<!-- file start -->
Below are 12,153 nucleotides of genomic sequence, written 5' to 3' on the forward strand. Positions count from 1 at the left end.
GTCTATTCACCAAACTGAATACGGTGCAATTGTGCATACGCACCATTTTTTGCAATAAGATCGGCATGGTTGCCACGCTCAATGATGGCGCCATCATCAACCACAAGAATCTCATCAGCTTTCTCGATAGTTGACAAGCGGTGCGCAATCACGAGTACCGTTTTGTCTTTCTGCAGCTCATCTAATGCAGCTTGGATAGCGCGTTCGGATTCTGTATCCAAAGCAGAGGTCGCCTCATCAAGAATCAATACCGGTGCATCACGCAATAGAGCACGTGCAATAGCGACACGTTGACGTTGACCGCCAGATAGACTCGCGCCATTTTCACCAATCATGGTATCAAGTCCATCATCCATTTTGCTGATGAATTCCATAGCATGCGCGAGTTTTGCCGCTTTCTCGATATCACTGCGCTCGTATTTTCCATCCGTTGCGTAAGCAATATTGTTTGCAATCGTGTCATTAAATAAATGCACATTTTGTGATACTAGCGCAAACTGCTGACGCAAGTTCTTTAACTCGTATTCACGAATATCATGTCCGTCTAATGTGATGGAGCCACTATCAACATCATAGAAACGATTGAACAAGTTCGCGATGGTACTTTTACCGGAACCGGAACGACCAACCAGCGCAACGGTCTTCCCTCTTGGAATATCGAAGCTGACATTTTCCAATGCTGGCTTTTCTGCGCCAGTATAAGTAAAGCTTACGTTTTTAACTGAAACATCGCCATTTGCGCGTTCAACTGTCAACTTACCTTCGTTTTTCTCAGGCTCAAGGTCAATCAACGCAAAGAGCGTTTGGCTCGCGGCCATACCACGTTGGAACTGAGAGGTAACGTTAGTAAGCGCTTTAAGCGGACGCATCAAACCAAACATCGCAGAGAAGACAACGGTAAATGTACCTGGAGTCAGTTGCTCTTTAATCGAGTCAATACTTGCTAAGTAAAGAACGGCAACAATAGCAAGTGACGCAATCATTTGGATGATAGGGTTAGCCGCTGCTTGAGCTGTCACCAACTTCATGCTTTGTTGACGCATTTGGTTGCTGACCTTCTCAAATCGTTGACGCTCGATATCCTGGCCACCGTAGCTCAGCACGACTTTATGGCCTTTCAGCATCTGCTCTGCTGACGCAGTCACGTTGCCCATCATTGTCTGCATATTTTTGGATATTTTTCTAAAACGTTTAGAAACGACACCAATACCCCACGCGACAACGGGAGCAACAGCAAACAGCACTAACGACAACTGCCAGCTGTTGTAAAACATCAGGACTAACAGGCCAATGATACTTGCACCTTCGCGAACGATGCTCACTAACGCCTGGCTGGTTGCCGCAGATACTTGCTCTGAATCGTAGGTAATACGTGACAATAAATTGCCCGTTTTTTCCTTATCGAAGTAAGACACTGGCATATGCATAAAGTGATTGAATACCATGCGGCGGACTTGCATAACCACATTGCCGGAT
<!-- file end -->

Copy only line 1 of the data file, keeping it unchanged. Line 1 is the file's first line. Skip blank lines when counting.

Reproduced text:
Below are 12,153 nucleotides of genomic sequence, written 5' to 3' on the forward strand. Positions count from 1 at the left end.